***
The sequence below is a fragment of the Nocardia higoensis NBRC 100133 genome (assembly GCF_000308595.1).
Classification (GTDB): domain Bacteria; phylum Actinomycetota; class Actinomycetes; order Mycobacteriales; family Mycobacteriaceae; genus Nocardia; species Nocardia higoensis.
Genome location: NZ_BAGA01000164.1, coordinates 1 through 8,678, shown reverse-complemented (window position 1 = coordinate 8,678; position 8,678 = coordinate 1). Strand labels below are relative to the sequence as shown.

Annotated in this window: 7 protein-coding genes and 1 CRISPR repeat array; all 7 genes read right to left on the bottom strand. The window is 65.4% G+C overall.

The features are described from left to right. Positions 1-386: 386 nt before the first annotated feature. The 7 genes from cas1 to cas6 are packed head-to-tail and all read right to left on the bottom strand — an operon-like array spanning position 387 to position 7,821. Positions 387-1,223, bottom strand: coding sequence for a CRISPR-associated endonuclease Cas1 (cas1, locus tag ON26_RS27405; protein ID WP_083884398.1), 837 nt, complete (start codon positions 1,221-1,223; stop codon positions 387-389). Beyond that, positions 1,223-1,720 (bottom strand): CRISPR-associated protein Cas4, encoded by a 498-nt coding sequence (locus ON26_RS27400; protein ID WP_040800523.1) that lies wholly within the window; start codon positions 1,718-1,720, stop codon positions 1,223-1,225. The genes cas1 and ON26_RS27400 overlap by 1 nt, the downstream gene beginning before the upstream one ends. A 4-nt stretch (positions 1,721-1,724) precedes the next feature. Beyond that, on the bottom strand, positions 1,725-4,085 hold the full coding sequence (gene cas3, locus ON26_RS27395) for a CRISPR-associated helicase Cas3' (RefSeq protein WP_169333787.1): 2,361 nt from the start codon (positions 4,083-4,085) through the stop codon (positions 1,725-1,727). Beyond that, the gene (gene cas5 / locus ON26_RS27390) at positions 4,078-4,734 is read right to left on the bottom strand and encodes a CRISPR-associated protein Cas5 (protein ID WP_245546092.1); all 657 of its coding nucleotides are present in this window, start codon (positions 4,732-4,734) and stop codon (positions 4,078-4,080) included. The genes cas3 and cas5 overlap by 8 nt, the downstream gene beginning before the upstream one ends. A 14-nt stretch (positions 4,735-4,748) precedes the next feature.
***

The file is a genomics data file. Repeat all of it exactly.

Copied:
The sequence below is a fragment of the Nocardia higoensis NBRC 100133 genome (assembly GCF_000308595.1).
Classification (GTDB): domain Bacteria; phylum Actinomycetota; class Actinomycetes; order Mycobacteriales; family Mycobacteriaceae; genus Nocardia; species Nocardia higoensis.
Genome location: NZ_BAGA01000164.1, coordinates 1 through 8,678, shown reverse-complemented (window position 1 = coordinate 8,678; position 8,678 = coordinate 1). Strand labels below are relative to the sequence as shown.

Annotated in this window: 7 protein-coding genes and 1 CRISPR repeat array; all 7 genes read right to left on the bottom strand. The window is 65.4% G+C overall.

The features are described from left to right. Positions 1-386: 386 nt before the first annotated feature. The 7 genes from cas1 to cas6 are packed head-to-tail and all read right to left on the bottom strand — an operon-like array spanning position 387 to position 7,821. Positions 387-1,223, bottom strand: coding sequence for a CRISPR-associated endonuclease Cas1 (cas1, locus tag ON26_RS27405; protein ID WP_083884398.1), 837 nt, complete (start codon positions 1,221-1,223; stop codon positions 387-389). Beyond that, positions 1,223-1,720 (bottom strand): CRISPR-associated protein Cas4, encoded by a 498-nt coding sequence (locus ON26_RS27400; protein ID WP_040800523.1) that lies wholly within the window; start codon positions 1,718-1,720, stop codon positions 1,223-1,225. The genes cas1 and ON26_RS27400 overlap by 1 nt, the downstream gene beginning before the upstream one ends. A 4-nt stretch (positions 1,721-1,724) precedes the next feature. Beyond that, on the bottom strand, positions 1,725-4,085 hold the full coding sequence (gene cas3, locus ON26_RS27395) for a CRISPR-associated helicase Cas3' (RefSeq protein WP_169333787.1): 2,361 nt from the start codon (positions 4,083-4,085) through the stop codon (positions 1,725-1,727). Beyond that, the gene (gene cas5 / locus ON26_RS27390) at positions 4,078-4,734 is read right to left on the bottom strand and encodes a CRISPR-associated protein Cas5 (protein ID WP_245546092.1); all 657 of its coding nucleotides are present in this window, start codon (positions 4,732-4,734) and stop codon (positions 4,078-4,080) included. The genes cas3 and cas5 overlap by 8 nt, the downstream gene beginning before the upstream one ends. A 14-nt stretch (positions 4,735-4,748) precedes the next feature.